excerpt from 'Thirty Years of Musical Life in London, 1870-1900' pp. 43-44 (325 words)

excerpt from 'Thirty Years of Musical Life in London, 1870-1900' pp. 43-44 (325 words)

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Thirty Years of Musical Life in London

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Two memorable events occurred in 1875. One was the first production in London of Wagner's "Lohengrin"; the other, the first appearance there of the Carl Rosa Opera Company. The former was regarded almost in the light of an experiment. Never before had an opera by Wagner been performed at Covent Garden. In 1870 his "Fliegende Holländer" had been given at Drury Lane, under the Italian title of "L'Ollandese Dannato" (Luigi Arditi conducting), but without any very marked success. And now here was "Lohengrin," a more advanced example of the composer 's method, about to claim the suffrages of a public still notoriously unprepared for the comprehension or enjoyment of what was generally described as the "music of the future." Yet, thanks to the growing numbers of the German community, the event aroused intense excitement, and the opera-house was packed to overflowing. I think it was the worst performance of "Lohengrin" ever seen in an important theatre. Albani (then in her third season) made a sympathetic Elsa; Nicolini presented a heroic-looking Lohengrin and sang wonderfully well, considering how completely out of his element he was in Wagnerian opera; and Cotogni did creditably as Telramund. But the remainder of the cast were beneath notice, while the chorus sang dreadfully out of tune, and the orchestra, under Vianesi, did its best to drown the singers throughout. Yet, in spite of these drawbacks, the beauty of the music exercised its inevitably powerful sway, and the opera was received with a warmth that grew and grew till it culminated in a tremendous climax of enthusiasm. The "tooth-and-nail" opponents of Wagner, who flourished exceedingly in London at this time, were simply dumfounded. In all probability, "Lohengrin" was as new to them as it was to Covent Garden habitues, and they did not know whether to be more astonished at the subtle fascination of the music or at the ease with which its charm and significance had been grasped by an "unripe" public.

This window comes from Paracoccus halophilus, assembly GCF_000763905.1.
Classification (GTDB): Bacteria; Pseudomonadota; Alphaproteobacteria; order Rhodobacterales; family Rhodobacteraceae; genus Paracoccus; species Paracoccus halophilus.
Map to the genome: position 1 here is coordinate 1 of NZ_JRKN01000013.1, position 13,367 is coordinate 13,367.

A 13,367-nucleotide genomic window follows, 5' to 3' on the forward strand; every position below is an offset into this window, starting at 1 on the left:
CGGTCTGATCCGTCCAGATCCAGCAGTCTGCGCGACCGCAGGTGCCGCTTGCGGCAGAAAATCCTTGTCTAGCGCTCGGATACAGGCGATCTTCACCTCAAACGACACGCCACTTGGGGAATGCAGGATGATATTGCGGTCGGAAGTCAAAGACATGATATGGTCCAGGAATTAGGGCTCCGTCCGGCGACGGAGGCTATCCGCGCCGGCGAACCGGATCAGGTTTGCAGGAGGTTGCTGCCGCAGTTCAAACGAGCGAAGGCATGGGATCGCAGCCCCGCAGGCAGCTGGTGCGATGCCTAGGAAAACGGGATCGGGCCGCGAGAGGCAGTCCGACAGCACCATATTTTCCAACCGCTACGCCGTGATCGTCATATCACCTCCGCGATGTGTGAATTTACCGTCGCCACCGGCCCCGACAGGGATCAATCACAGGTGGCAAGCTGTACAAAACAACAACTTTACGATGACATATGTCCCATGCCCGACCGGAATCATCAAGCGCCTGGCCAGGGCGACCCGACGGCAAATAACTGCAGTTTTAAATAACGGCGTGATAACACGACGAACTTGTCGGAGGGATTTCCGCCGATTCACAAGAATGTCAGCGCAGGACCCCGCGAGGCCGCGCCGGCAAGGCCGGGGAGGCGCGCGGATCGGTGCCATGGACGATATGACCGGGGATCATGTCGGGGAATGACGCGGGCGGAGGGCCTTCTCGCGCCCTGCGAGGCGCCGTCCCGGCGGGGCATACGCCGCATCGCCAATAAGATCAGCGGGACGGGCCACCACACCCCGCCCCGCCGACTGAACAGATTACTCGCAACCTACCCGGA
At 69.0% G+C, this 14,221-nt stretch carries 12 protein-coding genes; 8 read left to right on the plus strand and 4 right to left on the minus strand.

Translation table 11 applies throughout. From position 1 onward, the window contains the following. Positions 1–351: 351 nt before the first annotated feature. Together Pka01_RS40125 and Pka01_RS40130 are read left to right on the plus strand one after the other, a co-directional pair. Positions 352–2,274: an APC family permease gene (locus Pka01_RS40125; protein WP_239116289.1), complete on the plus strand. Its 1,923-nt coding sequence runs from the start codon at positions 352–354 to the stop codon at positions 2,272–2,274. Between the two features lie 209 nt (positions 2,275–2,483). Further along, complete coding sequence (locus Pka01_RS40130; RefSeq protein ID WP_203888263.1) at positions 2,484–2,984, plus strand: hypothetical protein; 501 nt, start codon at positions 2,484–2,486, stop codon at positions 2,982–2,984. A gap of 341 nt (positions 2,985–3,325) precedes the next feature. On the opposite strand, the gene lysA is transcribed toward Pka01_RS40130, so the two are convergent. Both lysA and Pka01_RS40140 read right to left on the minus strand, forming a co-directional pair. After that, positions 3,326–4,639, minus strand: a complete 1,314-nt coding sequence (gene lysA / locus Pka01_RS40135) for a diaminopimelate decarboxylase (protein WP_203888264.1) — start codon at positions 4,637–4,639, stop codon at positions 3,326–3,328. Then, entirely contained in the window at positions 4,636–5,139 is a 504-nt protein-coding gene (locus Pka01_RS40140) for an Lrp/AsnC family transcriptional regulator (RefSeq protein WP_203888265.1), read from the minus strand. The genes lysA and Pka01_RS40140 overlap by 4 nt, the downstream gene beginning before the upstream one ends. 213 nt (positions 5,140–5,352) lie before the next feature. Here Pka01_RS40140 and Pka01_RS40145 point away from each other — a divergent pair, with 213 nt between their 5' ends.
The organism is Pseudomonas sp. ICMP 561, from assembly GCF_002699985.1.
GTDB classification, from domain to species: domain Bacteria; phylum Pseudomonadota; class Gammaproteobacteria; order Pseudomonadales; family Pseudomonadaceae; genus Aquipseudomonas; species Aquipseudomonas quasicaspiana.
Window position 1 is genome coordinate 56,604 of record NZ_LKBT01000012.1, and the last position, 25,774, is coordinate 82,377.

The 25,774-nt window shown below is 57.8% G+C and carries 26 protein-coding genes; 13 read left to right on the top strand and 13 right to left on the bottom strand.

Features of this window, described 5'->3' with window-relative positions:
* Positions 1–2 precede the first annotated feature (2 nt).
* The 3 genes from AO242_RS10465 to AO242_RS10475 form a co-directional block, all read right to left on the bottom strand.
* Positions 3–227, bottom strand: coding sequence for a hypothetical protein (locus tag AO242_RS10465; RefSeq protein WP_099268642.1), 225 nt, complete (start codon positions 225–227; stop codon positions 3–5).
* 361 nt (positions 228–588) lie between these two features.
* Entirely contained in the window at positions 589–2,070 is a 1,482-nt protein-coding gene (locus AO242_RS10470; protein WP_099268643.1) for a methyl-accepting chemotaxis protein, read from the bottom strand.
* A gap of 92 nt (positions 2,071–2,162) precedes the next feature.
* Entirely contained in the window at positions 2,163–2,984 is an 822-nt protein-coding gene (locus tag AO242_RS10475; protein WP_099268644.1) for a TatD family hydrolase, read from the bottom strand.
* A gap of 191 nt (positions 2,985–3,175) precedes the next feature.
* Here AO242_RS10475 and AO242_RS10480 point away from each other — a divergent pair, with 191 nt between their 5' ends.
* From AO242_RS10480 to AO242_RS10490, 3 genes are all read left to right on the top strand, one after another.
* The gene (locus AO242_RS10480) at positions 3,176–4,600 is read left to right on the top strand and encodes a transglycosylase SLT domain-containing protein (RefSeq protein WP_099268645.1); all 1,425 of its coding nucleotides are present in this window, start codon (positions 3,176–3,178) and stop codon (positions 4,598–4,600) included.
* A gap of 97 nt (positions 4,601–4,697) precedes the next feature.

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excerpt from 'Thirty Years of Musical Life in London, 1870-1900' pp. 43-44 (325 words)


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